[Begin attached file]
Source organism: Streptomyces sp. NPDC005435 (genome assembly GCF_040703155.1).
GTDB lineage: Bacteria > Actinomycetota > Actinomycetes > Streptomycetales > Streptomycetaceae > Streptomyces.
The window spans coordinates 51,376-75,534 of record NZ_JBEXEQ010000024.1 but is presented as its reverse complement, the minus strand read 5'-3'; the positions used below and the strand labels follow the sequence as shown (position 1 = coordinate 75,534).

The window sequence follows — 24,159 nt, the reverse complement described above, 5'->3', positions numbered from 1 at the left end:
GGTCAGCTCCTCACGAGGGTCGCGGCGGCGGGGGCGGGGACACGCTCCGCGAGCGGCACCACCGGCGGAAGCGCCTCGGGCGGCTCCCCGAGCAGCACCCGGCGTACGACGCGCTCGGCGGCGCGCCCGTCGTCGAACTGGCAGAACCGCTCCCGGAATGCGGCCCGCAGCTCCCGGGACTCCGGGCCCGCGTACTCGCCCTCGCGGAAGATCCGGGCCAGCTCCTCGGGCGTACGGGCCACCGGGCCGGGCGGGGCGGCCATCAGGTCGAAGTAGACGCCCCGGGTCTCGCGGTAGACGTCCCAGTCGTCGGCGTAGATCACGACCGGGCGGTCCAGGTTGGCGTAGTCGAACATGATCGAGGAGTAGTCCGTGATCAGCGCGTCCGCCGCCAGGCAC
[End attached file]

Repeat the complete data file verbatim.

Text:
Source organism: Streptomyces sp. NPDC005435 (genome assembly GCF_040703155.1).
GTDB lineage: Bacteria > Actinomycetota > Actinomycetes > Streptomycetales > Streptomycetaceae > Streptomyces.
The window spans coordinates 51,376-75,534 of record NZ_JBEXEQ010000024.1 but is presented as its reverse complement, the minus strand read 5'-3'; the positions used below and the strand labels follow the sequence as shown (position 1 = coordinate 75,534).

The window sequence follows — 24,159 nt, the reverse complement described above, 5'->3', positions numbered from 1 at the left end:
GGTCAGCTCCTCACGAGGGTCGCGGCGGCGGGGGCGGGGACACGCTCCGCGAGCGGCACCACCGGCGGAAGCGCCTCGGGCGGCTCCCCGAGCAGCACCCGGCGTACGACGCGCTCGGCGGCGCGCCCGTCGTCGAACTGGCAGAACCGCTCCCGGAATGCGGCCCGCAGCTCCCGGGACTCCGGGCCCGCGTACTCGCCCTCGCGGAAGATCCGGGCCAGCTCCTCGGGCGTACGGGCCACCGGGCCGGGCGGGGCGGCCATCAGGTCGAAGTAGACGCCCCGGGTCTCGCGGTAGACGTCCCAGTCGTCGGCGTAGATCACGACCGGGCGGTCCAGGTTGGCGTAGTCGAACATGATCGAGGAGTAGTCCGTGATCAGCGCGTCCGCCGCCAGGCAC